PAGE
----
Emmanuel “Mano” Boyd, on conch, and Shikima Jones, singing both the U.S. and V.I. anthems, helped kick off the official grand opening and dedication ceremony of the Theovald E. Moorehead Marine Facility Administrative Building.
A crowd of about 80 people, including Moorehead family members, some of the late entrepreneur and senator’s prodigies and the territory’s top brass gathered under a few tents at the new facility on Monday morning to officially wrap up the final phase of the decade-long project of moving barge traffic from the Cruz Bay Creek to Enighed Pond.
“It’s almost hard to remember how chaotic it was in downtown Cruz Bay when the barges would load and unload,” said Senator at Large Craig Barshinger, one of several legislators who attended last week’s ceremony.
Construction symbolically kicked off in June 2003 with a groundbreaking ceremony. After extensive environmental work, construction of the cargo port continued through 2006. The facility officially opened to cargo traffic in April 2006 and construction of the administrative building, the final phase of the project, began in 2012.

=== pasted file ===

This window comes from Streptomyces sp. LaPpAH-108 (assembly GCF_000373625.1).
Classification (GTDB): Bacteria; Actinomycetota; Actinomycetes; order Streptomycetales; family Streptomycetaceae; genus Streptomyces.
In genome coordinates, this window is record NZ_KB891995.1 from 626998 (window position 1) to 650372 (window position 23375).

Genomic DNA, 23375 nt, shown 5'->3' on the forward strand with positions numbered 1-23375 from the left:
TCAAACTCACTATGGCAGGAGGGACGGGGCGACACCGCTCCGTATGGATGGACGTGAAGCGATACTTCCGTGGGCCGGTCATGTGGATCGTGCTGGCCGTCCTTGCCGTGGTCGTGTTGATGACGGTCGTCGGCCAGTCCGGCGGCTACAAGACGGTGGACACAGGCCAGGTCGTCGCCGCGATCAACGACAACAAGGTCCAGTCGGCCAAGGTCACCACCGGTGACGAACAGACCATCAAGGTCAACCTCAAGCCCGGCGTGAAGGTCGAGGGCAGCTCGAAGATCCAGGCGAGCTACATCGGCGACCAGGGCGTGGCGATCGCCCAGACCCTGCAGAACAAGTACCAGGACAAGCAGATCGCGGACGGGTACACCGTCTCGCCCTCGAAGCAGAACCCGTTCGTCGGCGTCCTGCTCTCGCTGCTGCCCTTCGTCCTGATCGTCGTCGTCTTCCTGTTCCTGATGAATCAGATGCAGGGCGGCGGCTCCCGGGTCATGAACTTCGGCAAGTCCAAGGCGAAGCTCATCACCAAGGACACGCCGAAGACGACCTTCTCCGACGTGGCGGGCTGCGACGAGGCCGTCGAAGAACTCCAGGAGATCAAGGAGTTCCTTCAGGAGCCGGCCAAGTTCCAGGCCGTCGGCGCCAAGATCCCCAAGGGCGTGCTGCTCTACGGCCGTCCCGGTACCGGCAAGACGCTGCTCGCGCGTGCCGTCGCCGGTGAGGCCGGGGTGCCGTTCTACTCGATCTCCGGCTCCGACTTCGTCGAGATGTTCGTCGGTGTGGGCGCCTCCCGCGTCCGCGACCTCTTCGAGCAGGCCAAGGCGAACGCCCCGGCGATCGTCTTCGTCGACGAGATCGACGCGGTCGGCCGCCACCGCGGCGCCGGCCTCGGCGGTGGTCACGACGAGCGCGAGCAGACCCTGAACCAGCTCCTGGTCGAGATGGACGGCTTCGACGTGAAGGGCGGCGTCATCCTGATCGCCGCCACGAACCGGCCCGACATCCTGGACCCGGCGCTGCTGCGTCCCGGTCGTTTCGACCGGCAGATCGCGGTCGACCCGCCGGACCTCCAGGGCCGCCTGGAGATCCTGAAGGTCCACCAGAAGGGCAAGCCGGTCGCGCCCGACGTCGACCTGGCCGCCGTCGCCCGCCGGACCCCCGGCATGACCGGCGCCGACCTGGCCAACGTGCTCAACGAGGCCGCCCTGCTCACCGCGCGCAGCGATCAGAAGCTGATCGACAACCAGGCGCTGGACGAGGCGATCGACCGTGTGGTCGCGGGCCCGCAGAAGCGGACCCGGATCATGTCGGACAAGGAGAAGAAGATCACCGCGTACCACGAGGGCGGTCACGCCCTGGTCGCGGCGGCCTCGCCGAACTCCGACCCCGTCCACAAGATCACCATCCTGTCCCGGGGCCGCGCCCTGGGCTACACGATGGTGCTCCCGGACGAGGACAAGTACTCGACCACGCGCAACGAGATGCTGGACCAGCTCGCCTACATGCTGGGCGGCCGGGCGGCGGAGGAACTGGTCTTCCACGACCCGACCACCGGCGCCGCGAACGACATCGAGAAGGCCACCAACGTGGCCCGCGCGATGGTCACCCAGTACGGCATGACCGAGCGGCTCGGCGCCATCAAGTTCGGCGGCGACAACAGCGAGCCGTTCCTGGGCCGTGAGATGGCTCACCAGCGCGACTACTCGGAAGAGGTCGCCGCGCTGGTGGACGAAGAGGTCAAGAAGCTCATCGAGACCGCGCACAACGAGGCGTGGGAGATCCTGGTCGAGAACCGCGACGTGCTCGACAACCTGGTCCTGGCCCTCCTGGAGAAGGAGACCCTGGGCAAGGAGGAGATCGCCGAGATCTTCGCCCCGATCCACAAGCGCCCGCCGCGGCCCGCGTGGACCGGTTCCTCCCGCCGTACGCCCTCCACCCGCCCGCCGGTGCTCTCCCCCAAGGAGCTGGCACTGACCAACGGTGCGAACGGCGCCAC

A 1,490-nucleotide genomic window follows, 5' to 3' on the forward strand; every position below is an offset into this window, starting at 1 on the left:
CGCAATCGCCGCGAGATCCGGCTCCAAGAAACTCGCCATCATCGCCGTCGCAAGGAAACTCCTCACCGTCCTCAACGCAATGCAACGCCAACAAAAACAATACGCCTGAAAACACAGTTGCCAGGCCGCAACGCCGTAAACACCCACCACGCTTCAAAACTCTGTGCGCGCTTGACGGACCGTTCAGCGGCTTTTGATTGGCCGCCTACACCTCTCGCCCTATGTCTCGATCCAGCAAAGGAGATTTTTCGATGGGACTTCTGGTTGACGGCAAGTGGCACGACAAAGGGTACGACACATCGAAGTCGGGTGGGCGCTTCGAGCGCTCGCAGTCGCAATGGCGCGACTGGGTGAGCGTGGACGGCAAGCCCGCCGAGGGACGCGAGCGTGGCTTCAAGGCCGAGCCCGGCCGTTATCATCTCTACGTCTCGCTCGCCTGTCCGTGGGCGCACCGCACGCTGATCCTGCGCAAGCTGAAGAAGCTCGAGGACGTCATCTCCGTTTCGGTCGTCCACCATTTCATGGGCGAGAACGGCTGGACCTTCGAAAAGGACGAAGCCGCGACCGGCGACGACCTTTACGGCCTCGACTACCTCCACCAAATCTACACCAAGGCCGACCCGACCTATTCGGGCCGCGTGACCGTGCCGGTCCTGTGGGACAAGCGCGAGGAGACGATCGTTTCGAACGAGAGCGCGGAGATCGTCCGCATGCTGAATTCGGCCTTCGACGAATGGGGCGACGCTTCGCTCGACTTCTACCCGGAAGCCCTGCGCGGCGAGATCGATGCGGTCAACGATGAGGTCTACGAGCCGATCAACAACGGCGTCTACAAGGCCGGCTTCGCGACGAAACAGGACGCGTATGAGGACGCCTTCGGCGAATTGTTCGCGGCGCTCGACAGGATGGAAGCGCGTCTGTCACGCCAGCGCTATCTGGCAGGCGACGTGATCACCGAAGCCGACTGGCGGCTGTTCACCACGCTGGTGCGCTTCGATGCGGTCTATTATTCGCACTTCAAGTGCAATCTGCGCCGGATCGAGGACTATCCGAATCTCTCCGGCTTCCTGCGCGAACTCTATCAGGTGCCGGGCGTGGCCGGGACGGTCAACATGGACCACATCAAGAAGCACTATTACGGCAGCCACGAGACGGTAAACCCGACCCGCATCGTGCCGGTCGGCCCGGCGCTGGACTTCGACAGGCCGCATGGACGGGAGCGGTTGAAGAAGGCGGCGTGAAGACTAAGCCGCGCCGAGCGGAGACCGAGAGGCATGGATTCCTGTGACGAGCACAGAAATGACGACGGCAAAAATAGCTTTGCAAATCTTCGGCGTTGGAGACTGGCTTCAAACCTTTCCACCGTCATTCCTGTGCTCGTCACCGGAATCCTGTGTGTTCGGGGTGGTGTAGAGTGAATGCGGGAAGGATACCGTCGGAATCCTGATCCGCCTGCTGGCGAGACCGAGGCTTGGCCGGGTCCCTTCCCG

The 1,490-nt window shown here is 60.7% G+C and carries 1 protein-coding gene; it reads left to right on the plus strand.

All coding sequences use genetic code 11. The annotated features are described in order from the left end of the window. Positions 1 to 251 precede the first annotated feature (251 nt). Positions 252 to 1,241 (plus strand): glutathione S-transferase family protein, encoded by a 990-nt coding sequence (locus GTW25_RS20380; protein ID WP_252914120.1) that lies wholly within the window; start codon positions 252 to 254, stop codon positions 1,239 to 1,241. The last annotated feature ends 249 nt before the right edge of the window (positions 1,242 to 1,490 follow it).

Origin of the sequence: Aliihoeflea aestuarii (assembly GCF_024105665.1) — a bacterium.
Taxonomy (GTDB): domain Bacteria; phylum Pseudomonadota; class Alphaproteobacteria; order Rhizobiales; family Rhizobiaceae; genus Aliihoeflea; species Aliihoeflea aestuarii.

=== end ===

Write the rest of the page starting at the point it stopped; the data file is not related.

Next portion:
It is fitting that the new administrative building — which will handle all cargo traffic entering the island and includes modern office space and public restrooms — is named after one of the true pioneers of St. John.
Moorehead, the second St. Johnian ever elected to the V.I. Legislature, served his island from 1956 through 1971. A U.S. Army veteran, for which he served 11 years, Moorehead opened Mooie’s in downtown Cruz Bay in 1956 and launched Moorehead Real Estate in 1966. In 1970, he founded Moore’s Corporation, serving as president and was instrumental to the economic growth of St. John.
Not long after the establishment of the V.I. National Park, Moorehead led a protest against the Department of Interior’s proposal to acquire privately owned property within park boundaries by condemnation. Moorehead both spearheaded a petition and traveled to Washington, D.C. to lobby U.S. Congress to squash the proposed amendment.
Moorehead also had the vision to foresee an active future for what was a quiet, sleepy island during his day.